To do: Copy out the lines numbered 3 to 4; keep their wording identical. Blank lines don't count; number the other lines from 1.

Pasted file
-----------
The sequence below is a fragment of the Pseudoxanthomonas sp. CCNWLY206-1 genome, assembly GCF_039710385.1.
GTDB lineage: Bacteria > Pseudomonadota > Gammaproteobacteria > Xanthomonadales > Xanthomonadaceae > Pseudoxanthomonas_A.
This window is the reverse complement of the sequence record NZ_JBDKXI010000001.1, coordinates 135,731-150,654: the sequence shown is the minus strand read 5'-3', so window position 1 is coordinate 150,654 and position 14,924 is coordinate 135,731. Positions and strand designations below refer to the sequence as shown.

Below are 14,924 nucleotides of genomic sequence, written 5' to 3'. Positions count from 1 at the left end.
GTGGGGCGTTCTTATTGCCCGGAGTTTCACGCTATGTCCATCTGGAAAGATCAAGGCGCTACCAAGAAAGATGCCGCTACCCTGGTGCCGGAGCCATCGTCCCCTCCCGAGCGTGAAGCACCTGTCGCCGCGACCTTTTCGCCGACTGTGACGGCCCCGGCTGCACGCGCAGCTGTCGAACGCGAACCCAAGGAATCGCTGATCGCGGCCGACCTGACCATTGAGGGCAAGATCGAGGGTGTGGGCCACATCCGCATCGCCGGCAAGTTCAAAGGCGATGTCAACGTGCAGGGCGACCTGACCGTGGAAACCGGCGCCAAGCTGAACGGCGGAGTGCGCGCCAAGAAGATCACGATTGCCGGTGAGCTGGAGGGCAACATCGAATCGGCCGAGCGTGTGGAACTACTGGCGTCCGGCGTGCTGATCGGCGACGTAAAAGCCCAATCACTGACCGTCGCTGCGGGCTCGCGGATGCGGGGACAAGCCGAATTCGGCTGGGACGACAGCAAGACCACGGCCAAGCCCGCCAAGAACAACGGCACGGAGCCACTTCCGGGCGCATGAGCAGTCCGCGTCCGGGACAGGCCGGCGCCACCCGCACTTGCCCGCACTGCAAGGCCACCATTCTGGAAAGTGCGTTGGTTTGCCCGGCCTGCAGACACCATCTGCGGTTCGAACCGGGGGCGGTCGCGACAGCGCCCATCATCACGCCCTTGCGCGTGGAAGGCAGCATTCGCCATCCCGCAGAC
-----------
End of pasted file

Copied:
This window is the reverse complement of the sequence record NZ_JBDKXI010000001.1, coordinates 135,731-150,654: the sequence shown is the minus strand read 5'-3', so window position 1 is coordinate 150,654 and position 14,924 is coordinate 135,731. Positions and strand designations below refer to the sequence as shown.

Below are 14,924 nucleotides of genomic sequence, written 5' to 3'. Positions count from 1 at the left end.